UAE Agency Law

Federal Law No.18 of 1981, as amended by Federal Law No.14 of 1988, Federal Law No.13 of 2006 and Federal Law No.2 of 2010 (“the Agency Law“) governs commercial activities relating to agency and distribution agreements (“Agency Agreement“). It is important to keep in mind no distinction is made under the Agency Law between an agency and distributor, although they are different commercial arrangements.

For an Agency Agreement to be governed by the Agency Law it must be registered with the Commercial Agencies Register at the UAE Ministry of Economy (“Register“).  In the event of a dispute the Commercial Agencies Committee, shall first investigate and if necessary appoint an expert to resolve the dispute.  The parties can appeal the decision of the Committee to the UAE Courts.

The Agency Law is notably favorable towards the interests of the agent rather than the principal.  The following are the requirements to register the Agency Agreement:

  1. Pursuant to Article 2 of the Agency Law, the agent must be a UAE National or company wholly owned by UAE National(s).
  2. The Agency Agreement must be signed before a notary public and must be written in Arabic only or in Arabic and English.
  3. Article 5 provides the arrangement must be exclusive and must be in respect of a defined territory, this can be one Emirate, or several or the whole of the UAE.  

Once an Agency Agreement is registered, the Agency Law provides substantial protection to commercial agents.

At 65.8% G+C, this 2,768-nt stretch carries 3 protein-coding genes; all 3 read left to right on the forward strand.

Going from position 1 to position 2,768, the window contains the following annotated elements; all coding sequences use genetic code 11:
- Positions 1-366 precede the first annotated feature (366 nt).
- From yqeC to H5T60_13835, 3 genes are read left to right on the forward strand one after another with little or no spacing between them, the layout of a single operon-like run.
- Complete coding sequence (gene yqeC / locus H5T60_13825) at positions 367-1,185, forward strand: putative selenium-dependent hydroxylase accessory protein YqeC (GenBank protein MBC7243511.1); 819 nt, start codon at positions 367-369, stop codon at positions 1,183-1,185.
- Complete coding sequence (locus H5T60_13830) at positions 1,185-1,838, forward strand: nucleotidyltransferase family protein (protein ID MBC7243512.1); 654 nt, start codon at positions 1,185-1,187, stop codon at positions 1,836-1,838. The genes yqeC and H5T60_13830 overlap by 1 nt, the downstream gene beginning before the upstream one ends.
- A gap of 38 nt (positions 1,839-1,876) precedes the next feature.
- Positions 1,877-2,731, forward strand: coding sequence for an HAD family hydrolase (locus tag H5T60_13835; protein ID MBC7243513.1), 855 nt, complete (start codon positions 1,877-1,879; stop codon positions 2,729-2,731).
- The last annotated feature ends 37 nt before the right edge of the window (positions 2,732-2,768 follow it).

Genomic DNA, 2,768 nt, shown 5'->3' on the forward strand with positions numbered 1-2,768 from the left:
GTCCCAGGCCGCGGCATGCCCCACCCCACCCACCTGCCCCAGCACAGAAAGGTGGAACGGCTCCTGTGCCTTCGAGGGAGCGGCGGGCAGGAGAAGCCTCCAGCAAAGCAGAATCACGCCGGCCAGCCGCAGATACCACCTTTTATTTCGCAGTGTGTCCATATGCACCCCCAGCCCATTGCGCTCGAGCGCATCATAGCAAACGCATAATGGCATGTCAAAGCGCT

• The agent is entitled to commissions for all transactions made within the territory regardless of whether or not the transaction was made as a result of the contribution of the agent.

 

  • The agent is protected against the termination or non-renewal of the agreement, unless there is a material reason behind the termination.  The Agency Law does not define ‘material reason’, however past rulings of the courts suggest a material reason could include, failure to reach sales targets, damage of reputation of the principal or its products/services or breach of the Agency Law.

 

  • The principal is not able to appoint a new agent unless the agency has been rescinded upon the mutual consent of the parties or the Agency Agreement has been terminated due to a material reason.

 

  • The agent is given a right to compensation on withdrawal of the agency rights.  In calculating the compensation payable to the agent the following factors will be considered: (i) duration of the Agency Agreement, (ii) net profit generated by the agent and (iii) efforts of the agent in promoting the products/services of the principal.

 

  • The agent has the right to prevent the import of the principal’s products into the UAE if the principal imports any products covered by the Agreement either directly or indirectly through another agent. If the principal does this, it will be liable to compensate the registered agent for commissions earned.

Conclusion

If an Agency Agreement meets the criteria to be registered, the local agent will be afforded a substantial amount of protection to the detriment of the principal.  

For a commercial arrangement to fall outside the remit of the Agency Law to ensure the principal has a stronger position, the agreement should take into account the following:

  • clearly state the agreement is not capable of registration with the Register, and that the Agency Law does not apply;
  • avoid translation into Arabic or being notarised;
  • avoid use of words such as ‘agent‘, ‘distributor‘ or ‘reseller‘;
  • include a clause for sales targets that the agent must reach, and if the targets are not reached the contract will terminate automatically for material failure; and
  • avoid being exclusive.

It is important to note that unregistered commercial agency arrangements are still valid contracts and are governed by Federal Law No.5 of 1985 Civil Transactions Law (UAE Civil Code) and Federal Law No. 18 of 1993 on Commercial Transactions, which are notably more neutral Laws which protect the interests of both parties.